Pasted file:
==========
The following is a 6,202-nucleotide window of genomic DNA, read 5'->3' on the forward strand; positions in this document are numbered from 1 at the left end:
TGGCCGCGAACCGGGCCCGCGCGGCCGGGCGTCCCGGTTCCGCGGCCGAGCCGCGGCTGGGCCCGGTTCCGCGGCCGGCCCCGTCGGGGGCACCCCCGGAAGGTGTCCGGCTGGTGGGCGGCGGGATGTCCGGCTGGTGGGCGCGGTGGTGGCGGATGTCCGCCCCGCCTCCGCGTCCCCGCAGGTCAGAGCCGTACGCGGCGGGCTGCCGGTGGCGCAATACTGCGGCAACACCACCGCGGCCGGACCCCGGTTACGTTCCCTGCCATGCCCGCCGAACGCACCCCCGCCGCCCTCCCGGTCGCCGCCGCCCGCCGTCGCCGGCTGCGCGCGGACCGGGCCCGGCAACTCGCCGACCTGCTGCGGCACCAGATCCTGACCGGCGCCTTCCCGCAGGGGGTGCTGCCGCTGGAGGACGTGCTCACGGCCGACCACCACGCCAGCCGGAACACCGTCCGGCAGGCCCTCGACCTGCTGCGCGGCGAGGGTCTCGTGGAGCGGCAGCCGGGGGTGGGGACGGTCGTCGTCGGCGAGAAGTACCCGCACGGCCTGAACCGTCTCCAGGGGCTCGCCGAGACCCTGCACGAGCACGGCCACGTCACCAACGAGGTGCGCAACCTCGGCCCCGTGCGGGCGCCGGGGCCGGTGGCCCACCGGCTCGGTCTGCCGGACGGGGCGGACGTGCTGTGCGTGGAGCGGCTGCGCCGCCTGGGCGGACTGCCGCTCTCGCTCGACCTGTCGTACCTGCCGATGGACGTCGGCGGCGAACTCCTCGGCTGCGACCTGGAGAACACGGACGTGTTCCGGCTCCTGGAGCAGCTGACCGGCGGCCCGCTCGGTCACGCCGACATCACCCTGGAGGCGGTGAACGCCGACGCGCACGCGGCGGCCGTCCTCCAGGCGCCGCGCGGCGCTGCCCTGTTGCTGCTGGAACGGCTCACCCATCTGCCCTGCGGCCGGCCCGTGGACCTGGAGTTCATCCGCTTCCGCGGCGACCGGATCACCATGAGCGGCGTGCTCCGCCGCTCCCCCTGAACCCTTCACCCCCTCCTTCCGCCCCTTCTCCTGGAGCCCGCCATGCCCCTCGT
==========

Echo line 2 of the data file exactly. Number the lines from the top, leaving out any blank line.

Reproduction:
TGGCCGCGAACCGGGCCCGCGCGGCCGGGCGTCCCGGTTCCGCGGCCGAGCCGCGGCTGGGCCCGGTTCCGCGGCCGGCCCCGTCGGGGGCACCCCCGGAAGGTGTCCGGCTGGTGGGCGGCGGGATGTCCGGCTGGTGGGCGCGGTGGTGGCGGATGTCCGCCCCGCCTCCGCGTCCCCGCAGGTCAGAGCCGTACGCGGCGGGCTGCCGGTGGCGCAATACTGCGGCAACACCACCGCGGCCGGACCCCGGTTACGTTCCCTGCCATGCCCGCCGAACGCACCCCCGCCGCCCTCCCGGTCGCCGCCGCCCGCCGTCGCCGGCTGCGCGCGGACCGGGCCCGGCAACTCGCCGACCTGCTGCGGCACCAGATCCTGACCGGCGCCTTCCCGCAGGGGGTGCTGCCGCTGGAGGACGTGCTCACGGCCGACCACCACGCCAGCCGGAACACCGTCCGGCAGGCCCTCGACCTGCTGCGCGGCGAGGGTCTCGTGGAGCGGCAGCCGGGGGTGGGGACGGTCGTCGTCGGCGAGAAGTACCCGCACGGCCTGAACCGTCTCCAGGGGCTCGCCGAGACCCTGCACGAGCACGGCCACGTCACCAACGAGGTGCGCAACCTCGGCCCCGTGCGGGCGCCGGGGCCGGTGGCCCACCGGCTCGGTCTGCCGGACGGGGCGGACGTGCTGTGCGTGGAGCGGCTGCGCCGCCTGGGCGGACTGCCGCTCTCGCTCGACCTGTCGTACCTGCCGATGGACGTCGGCGGCGAACTCCTCGGCTGCGACCTGGAGAACACGGACGTGTTCCGGCTCCTGGAGCAGCTGACCGGCGGCCCGCTCGGTCACGCCGACATCACCCTGGAGGCGGTGAACGCCGACGCGCACGCGGCGGCCGTCCTCCAGGCGCCGCGCGGCGCTGCCCTGTTGCTGCTGGAACGGCTCACCCATCTGCCCTGCGGCCGGCCCGTGGACCTGGAGTTCATCCGCTTCCGCGGCGACCGGATCACCATGAGCGGCGTGCTCCGCCGCTCCCCCTGAACCCTTCACCCCCTCCTTCCGCCCCTTCTCCTGGAGCCCGCCATGCCCCTCGT